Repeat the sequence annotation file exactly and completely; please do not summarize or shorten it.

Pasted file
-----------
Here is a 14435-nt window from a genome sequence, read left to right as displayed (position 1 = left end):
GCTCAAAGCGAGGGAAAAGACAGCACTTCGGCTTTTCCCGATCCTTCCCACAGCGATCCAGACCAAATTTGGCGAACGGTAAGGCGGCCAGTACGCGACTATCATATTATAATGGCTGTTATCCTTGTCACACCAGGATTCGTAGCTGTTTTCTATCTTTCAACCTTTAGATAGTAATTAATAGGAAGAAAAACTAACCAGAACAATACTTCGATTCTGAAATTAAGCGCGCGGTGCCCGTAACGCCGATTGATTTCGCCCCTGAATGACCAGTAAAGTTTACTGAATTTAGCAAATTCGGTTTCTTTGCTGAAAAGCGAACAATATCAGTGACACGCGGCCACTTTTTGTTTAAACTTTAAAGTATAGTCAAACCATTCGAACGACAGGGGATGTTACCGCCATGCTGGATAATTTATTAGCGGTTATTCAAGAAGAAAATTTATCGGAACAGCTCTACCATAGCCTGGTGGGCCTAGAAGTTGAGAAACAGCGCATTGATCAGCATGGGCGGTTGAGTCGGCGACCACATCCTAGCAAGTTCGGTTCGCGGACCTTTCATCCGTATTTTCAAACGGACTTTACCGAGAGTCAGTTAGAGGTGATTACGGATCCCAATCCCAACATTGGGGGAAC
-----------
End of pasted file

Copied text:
Here is a 14435-nt window from a genome sequence, read left to right as displayed (position 1 = left end):
GCTCAAAGCGAGGGAAAAGACAGCACTTCGGCTTTTCCCGATCCTTCCCACAGCGATCCAGACCAAATTTGGCGAACGGTAAGGCGGCCAGTACGCGACTATCATATTATAATGGCTGTTATCCTTGTCACACCAGGATTCGTAGCTGTTTTCTATCTTTCAACCTTTAGATAGTAATTAATAGGAAGAAAAACTAACCAGAACAATACTTCGATTCTGAAATTAAGCGCGCGGTGCCCGTAACGCCGATTGATTTCGCCCCTGAATGACCAGTAAAGTTTACTGAATTTAGCAAATTCGGTTTCTTTGCTGAAAAGCGAACAATATCAGTGACACGCGGCCACTTTTTGTTTAAACTTTAAAGTATAGTCAAACCATTCGAACGACAGGGGATGTTACCGCCATGCTGGATAATTTATTAGCGGTTATTCAAGAAGAAAATTTATCGGAACAGCTCTACCATAGCCTGGTGGGCCTAGAAGTTGAGAAACAGCGCATTGATCAGCATGGGCGGTTGAGTCGGCGACCACATCCTAGCAAGTTCGGTTCGCGGACCTTTCATCCGTATTTTCAAACGGACTTTACCGAGAGTCAGTTAGAGGTGATTACGGATCCCAATCCCAACATTGGGGGAAC